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“desire drug” for women almost a reality

Image: Nyki M

Image: Nyki M

Dutch scientist Adriaan Tuiten is close to perfecting the first successful female desire drug that, if approved by the Food and Drug Association, could be available by 2016. It’s the biggest medical breakthrough in women’s sexual liberation since the birth control pill, writes Daniel Bergner for the New York Times.

‘The promise of Lybrido…is that it will be possible to take a next step, to give women the power to switch on lust, to free desire from the obstacles that get in its way.’

Since Viagra launched in 1998, many have wondered when women would have something similar. Though, to be clear, Lybrdio is not exactly the same as its famous predecessor. While Viagra targets blood flow to combat erectile dysfunction, Lybrdio is aimed at the brain – specifically, the neurotransmitters responsible for sexual dysfunction of another kind.

The subjects of the Baltimore trial Bergner observes meet the Diagnostic and Statistical Manual of Mental Disorder standard for HSDD – hypoactive sexual desire disorder, one of six specific female sexual disorders listed by the American Psychological Association. The women featured anonymously in the NYT’s piece (well worth reading in its entirety) have found their sex lives with their husbands and partners dwindling. Not because they don’t enjoy sex, but because they can’t work up the interest.

‘There’s something that’s stopping me from wanting it,’ says one woman, “Linneah”. ‘I don’t know what it is, I can’t tell you what it is.’

Though some like Linneah can’t explain the lack of lust, others can. People on anti-depressants often experience a numbed sex drive thanks to an increase in serotonin, the neurotransmitter involved with mood, reports Bergner.

Lybrido is a peppermint-flavoured testosterone coated capsule that, when dissolved in the patient’s mouth, is designed to alter her serotonin and dopamine levels. Lybrido gives dopamine – associated with pleasure and impulsivity – the upper hand while simultaneously increasing blood flow to the genitals.

The new chemical balance combined with sensation produces arousal.

There have been at least three trials like this before: LibiGel, Filbanserin and Bermelanotide, which never got off the ground. Besides the scientific roadblocks, FDA resistance to a female pleasure pill has gotten in the way. There were “concerns” about nymphomania.

Psychologists and academics have turned to evolution, statistics surrounding monogamy (apparently there is a sharp decline in arousal for both men and women in monogamous relationships), and neuroplasticity to explain the puzzle of reduced female arousal, and Bergner addresses each one.

Neuroplasticity, for instance, suggests internalised messages about gender-differences in sexuality may be responsible for turning the diverging sex drives of men and women into a self-fulfilling prophecy. The classic joke of the male brain being overwhelmed by thoughts of sex while women’s libidos occupy just a fraction of space somewhere between “shoes” and “feelings” may be causing us all to unknowingly reshape our brains.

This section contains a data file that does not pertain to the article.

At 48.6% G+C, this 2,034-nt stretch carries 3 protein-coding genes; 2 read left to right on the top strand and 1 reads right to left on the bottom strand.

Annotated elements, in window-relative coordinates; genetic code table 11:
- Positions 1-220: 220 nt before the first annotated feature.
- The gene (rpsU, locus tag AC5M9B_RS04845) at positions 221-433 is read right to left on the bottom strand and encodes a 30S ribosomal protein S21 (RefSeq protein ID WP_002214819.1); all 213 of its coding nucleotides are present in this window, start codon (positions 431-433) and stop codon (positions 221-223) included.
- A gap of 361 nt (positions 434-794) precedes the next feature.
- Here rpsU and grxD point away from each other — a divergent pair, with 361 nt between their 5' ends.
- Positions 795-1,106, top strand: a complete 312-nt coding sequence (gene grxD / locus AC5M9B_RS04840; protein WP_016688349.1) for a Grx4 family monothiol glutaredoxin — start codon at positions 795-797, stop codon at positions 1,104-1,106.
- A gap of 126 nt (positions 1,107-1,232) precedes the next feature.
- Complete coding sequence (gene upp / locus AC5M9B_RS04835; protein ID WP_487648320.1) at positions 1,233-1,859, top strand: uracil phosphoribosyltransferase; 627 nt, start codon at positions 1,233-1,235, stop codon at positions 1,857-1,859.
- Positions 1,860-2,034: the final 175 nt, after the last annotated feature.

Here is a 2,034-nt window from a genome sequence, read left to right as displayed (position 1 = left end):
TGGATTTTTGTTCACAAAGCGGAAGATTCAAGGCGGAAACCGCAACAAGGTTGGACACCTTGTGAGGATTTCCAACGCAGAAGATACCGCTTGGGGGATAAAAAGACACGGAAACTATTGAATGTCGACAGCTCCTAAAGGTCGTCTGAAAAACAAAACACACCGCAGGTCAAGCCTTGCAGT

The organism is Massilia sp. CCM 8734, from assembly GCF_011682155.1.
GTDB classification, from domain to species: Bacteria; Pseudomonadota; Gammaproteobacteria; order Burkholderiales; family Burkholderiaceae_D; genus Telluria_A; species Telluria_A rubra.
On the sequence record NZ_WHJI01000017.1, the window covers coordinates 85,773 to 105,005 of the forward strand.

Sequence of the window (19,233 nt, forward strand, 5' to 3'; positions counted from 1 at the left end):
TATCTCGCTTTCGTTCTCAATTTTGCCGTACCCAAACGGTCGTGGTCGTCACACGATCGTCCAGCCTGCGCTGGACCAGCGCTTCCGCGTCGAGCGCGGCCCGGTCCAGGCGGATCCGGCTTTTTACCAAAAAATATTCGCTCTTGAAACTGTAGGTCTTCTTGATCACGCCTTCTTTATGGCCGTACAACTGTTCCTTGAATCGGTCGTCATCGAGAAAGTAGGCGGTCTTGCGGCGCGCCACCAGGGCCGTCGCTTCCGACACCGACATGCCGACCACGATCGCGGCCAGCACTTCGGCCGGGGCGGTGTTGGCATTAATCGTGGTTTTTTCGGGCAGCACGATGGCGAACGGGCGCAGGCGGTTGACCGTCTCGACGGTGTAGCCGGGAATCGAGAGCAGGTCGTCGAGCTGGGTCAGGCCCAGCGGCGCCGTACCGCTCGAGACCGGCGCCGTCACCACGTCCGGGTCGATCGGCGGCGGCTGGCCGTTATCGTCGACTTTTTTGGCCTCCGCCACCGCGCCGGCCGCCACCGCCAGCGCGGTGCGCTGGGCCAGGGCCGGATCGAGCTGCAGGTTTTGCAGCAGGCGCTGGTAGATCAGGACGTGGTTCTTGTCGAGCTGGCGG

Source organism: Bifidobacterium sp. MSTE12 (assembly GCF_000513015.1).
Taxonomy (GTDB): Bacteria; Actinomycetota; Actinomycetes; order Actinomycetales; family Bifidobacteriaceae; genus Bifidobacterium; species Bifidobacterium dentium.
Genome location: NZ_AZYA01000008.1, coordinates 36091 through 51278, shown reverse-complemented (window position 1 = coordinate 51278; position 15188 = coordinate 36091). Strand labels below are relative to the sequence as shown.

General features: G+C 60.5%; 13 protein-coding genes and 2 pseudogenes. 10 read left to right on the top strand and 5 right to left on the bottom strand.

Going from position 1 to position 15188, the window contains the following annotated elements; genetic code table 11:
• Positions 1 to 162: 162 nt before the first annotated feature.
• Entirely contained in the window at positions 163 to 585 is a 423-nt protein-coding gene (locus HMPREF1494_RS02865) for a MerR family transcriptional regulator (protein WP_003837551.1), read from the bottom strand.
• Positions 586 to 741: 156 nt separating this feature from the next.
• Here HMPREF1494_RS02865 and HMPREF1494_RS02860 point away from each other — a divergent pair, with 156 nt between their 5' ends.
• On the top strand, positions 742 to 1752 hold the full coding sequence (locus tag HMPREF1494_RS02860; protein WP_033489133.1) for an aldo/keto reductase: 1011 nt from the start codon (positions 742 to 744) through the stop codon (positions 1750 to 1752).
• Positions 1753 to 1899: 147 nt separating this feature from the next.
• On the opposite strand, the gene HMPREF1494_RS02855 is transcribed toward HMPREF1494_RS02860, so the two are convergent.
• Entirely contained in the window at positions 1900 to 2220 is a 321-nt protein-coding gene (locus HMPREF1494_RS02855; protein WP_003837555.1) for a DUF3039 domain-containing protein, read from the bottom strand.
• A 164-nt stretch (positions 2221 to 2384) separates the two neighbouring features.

If that’s true, do we need a pill for HSDD, a cultural shift, or both?

Without dismissing the psychological root of the problem – to meet the diagnostic criteria for HSDD, there must be intense, emotional distress over the loss of interest in sex – it seems fair to wonder what happens if Lybrdio becomes available. Tuiten conceived of the idea after his girlfriend, inexplicably he says, broke up with him 30 years ago. Does not wanting sex with your partner anymore signal a problem with you, them, or the relationship? If there’s a pill available to solve the problem of intimacy, at least, there’s a little less pressure to figure it out.

In a feature for the Globe and Mail, Patricia Pearson asks what happens when we start “treating” life, and the question is applicable here. The DSM, she reports, has gotten much larger and more comprehensive since it was introduced in 1952 with just 95 disorders. The DSM-IV included 283. By treating women’s libidos like a switch that’s just been jammed, other more complicated explanations for decreased arousal go unexplored. Even simple ones – like the fact that there is no magic number to police when a couple is having enough sex – become pathologised.

One point that does go unaddressed in the article is that psychiatrists, even when guided by the updated DSM, are susceptible to other biases. Bergner’s article mentions married couples, or couples in long-term relationships, both hetero and same-sex. Will physicians readily prescribe the pleasure pill to single, sexually active but upsettingly inhibited women as well? Even in 2013 there are plenty of hang-ups around women’s sexual autonomy, even without intersecting assumptions about race, ability, and sexual orientation that may get in the way of equal access for all women.

Nevertheless, Lybrido’s approval would be an enormous coup.

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